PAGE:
The main cause of glandular fever is the Epstein–Barr virus (EBV), which is a herpes virus. You catch it by kissing, or sharing food or drink from a cup, glass or cutlery that someone with EBV has used.
See our section: causes of glandular fever above for more information.
Yes, glandular fever is contagious. It’s caused by a herpes virus called the Epstein–Barr virus (EBV). The EBV virus is spread from person to person in saliva. You can help to prevent getting or spreading glandular fever by washing your hands often. And clean anything that comes into contact with saliva, such as cups, glasses and cutlery.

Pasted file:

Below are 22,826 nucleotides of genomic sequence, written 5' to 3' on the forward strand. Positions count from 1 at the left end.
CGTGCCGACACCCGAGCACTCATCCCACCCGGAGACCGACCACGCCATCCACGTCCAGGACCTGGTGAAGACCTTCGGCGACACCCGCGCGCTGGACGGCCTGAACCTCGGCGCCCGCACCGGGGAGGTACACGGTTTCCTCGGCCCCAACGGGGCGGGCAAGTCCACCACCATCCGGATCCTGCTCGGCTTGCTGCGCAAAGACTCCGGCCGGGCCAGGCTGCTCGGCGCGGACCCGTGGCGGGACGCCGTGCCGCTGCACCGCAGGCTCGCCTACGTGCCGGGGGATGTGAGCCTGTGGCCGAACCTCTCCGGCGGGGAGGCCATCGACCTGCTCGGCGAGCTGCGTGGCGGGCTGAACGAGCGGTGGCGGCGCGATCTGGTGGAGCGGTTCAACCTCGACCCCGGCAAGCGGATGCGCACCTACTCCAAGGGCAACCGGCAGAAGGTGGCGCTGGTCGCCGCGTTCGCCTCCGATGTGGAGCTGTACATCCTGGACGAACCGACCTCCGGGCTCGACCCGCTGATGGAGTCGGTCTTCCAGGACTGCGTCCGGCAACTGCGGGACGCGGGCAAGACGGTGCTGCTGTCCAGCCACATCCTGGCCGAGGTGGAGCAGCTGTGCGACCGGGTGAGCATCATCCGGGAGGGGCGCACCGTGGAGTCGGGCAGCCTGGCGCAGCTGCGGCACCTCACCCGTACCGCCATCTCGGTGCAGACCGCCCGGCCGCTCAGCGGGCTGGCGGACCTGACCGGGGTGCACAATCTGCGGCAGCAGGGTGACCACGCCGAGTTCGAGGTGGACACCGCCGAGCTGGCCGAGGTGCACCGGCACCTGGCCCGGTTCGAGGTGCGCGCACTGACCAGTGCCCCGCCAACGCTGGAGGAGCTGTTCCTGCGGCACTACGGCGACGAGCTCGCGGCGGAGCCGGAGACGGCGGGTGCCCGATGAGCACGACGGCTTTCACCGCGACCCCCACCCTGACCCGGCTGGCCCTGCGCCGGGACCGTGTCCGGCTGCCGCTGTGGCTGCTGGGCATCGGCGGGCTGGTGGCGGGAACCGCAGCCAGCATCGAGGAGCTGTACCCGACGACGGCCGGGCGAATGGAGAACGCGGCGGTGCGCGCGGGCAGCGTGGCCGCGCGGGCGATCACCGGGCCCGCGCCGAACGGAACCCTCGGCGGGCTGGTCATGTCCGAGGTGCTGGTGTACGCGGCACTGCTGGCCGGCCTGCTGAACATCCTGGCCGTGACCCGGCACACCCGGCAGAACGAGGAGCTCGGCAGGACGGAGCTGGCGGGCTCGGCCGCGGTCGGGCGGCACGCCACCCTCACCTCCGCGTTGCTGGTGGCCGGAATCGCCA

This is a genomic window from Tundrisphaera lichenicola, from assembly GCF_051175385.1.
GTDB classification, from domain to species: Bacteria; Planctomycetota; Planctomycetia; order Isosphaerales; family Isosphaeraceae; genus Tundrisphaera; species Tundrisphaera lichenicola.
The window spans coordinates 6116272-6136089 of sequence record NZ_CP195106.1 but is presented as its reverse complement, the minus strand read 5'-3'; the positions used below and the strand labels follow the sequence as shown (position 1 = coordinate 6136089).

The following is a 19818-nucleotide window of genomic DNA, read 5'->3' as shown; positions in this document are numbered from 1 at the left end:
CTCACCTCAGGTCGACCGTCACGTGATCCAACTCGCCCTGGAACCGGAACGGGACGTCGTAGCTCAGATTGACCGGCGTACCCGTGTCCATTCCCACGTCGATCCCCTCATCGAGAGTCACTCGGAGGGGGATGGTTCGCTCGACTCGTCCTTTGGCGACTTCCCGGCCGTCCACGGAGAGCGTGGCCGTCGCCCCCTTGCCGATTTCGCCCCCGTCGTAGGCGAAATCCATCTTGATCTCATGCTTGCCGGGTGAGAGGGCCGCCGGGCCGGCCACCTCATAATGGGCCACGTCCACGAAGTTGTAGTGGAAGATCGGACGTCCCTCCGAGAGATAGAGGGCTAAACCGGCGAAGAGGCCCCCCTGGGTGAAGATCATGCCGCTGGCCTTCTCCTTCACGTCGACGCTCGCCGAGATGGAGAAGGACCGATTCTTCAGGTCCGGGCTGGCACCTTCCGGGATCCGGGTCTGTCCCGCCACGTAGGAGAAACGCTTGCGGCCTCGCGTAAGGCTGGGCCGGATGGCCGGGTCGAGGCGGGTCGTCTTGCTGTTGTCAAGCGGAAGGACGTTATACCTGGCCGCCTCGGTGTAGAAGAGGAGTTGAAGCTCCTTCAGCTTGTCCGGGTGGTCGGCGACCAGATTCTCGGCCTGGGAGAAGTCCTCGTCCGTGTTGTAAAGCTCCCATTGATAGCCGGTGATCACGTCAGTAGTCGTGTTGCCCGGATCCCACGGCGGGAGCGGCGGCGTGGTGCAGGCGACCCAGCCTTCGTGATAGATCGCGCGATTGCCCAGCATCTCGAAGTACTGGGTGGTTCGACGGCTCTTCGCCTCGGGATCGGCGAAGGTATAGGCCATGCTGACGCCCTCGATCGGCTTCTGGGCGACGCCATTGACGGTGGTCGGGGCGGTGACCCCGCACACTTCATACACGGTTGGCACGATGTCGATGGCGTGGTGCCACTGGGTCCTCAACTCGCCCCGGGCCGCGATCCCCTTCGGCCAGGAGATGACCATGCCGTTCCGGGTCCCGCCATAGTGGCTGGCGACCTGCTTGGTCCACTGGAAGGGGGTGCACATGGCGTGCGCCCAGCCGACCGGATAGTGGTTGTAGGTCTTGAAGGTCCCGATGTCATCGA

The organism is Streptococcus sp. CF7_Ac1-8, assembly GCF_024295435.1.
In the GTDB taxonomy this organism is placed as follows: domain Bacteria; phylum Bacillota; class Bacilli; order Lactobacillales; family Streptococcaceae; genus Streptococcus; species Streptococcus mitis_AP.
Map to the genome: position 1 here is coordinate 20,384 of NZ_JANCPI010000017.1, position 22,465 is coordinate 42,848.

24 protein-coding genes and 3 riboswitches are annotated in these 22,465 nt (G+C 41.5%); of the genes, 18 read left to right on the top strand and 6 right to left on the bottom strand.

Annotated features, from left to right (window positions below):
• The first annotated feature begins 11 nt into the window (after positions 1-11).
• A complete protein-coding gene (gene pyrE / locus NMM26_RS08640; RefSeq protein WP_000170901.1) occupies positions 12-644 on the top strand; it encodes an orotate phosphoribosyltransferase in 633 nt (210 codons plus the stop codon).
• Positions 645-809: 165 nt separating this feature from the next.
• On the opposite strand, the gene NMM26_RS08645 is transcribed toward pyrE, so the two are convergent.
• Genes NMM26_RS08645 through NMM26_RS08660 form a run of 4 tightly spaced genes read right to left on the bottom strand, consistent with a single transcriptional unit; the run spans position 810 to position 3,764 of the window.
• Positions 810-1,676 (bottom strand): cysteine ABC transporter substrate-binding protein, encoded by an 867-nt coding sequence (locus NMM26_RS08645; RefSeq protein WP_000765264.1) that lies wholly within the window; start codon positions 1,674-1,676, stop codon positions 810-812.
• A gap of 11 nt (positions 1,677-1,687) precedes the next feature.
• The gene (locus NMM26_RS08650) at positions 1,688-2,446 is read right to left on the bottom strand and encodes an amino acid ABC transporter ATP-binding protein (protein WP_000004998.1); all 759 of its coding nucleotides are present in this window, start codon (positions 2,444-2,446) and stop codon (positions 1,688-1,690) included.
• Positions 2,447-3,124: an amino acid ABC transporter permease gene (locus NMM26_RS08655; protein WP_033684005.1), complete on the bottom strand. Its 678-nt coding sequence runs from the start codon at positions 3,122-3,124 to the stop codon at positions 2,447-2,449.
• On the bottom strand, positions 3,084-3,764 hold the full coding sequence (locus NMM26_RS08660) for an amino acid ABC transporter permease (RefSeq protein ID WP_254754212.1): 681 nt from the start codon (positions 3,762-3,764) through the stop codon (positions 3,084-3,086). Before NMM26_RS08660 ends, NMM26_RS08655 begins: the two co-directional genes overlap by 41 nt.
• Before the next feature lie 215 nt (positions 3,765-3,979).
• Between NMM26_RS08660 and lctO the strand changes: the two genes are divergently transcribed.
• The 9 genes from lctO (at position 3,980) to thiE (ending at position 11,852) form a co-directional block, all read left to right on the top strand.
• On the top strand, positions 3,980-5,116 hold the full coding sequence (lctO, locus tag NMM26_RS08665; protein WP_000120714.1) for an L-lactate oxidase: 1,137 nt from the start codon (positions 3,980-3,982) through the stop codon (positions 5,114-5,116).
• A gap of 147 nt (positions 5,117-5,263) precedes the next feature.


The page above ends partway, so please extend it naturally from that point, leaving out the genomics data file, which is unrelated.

It’s impossible to say what the fastest way to recover from glandular fever is because there isn’t any specific medicine to treat it. Antibiotics won’t work because glandular fever is a virus. The aim of glandular fever treatment is to ease your symptoms, and with time, it will get better. Get plenty of rest, particularly during the early stages. Most people recover from the infection within two to four weeks.
See our section: treatment of glandular fever above for more information.
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